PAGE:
This ridiculous nonsense goes up without my editor’s approval, because I wanted to prove to my sister that sometimes I actually do write. I was supposed to be working on my novel (I’ll probably be hearing about that later), but in the meantime here’s some absurdity right in time for the weekend:
I wrote it in competing tenses and goodness knows the real reason I didn’t run it by the editor is because she’d tell me it doesn’t make sense. *sniffs haughtily in the air* As if I don’t know when my own writing doesn’t make sense. Honestly, if I was really serious about this story I would leave it alone for six months and then rewrite it, but I am so tired of looking at it that it’s going up anyways. So ha! I don’t know who I’m ha-ing there, but…ha!
(I think I’m ha-ing me, actually, which is a waste of my own time. I should probably let myself know.)
So where did this nonsense come from anyways?
(Please note: SPOILERS, for both this story and “The Shining.” Go read those first.)
It actually comes from a very strange encounter I had with a Stephen King novel. I’m not a huge horror fan, but I’ve read a lot of Stephen King because the man understands that fear really grows out of anticipation (it’s not the jump-scare – it’s in waiting for the jump-scare) and because he has a handle on the psychological aspects of horror. However, I own only one of his novels: “The Shining.” I’d get into what makes “The Shining” stand out in the field, but it’s been done before. (It’s totally the topiary animals; don’t let anyone tell you differently. I still remember sitting in a gas station as Dad gassed up the car, reading while I waited and feeling the hackles raise on my neck, because a bunch of bushes might be sneaking up on me.) The salient point is that on my second read-through, the black man didn’t die.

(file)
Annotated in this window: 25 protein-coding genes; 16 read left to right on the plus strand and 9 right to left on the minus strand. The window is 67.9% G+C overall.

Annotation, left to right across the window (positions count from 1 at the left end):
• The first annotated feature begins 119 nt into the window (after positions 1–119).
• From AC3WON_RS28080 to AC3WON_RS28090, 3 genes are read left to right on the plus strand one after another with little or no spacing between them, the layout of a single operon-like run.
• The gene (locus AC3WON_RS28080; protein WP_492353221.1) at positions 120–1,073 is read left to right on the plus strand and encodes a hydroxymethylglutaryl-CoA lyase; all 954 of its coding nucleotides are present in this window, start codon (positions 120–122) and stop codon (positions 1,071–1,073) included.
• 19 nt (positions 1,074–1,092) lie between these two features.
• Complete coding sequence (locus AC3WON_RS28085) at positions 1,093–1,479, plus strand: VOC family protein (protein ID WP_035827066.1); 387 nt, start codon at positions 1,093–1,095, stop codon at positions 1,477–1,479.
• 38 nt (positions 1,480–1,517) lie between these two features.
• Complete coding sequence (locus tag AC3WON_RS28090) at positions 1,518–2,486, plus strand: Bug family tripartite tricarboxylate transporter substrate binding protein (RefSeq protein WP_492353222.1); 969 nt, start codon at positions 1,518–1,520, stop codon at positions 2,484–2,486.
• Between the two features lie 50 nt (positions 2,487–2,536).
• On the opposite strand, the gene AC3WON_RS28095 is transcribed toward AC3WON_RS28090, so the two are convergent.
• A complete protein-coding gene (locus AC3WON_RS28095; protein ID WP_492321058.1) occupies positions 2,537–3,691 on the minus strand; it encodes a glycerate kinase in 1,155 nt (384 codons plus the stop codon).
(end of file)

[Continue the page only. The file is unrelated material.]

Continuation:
I was absolutely certain that he had. He’s one of my favorite characters, so it was a shock – after anticipating his unfortunate demise and wishing that it wouldn’t happen – when he didn’t. It scared me to death.
Later I figured out what happened. I’d read the book years before, then out of curiosity read a summary of the 1980 film in which Halloran (the black character) dies. It annoyed and disappointed me so much that it apparently got stuck in my head as canon. Normally I hang onto information better than that, but for awhile I did think I had the power to change plot points with my mind, which was pretty thrilling.
So that’s where this came from. If you’ve read “The Shining” you’ll recognize Darryl’s last name as an homage to Halloran, though you won’t recognize anything else that even suggests this is similar to a Stephen King novel. I wanted to write something fun, which is why this reads suspiciously like a romance by the end.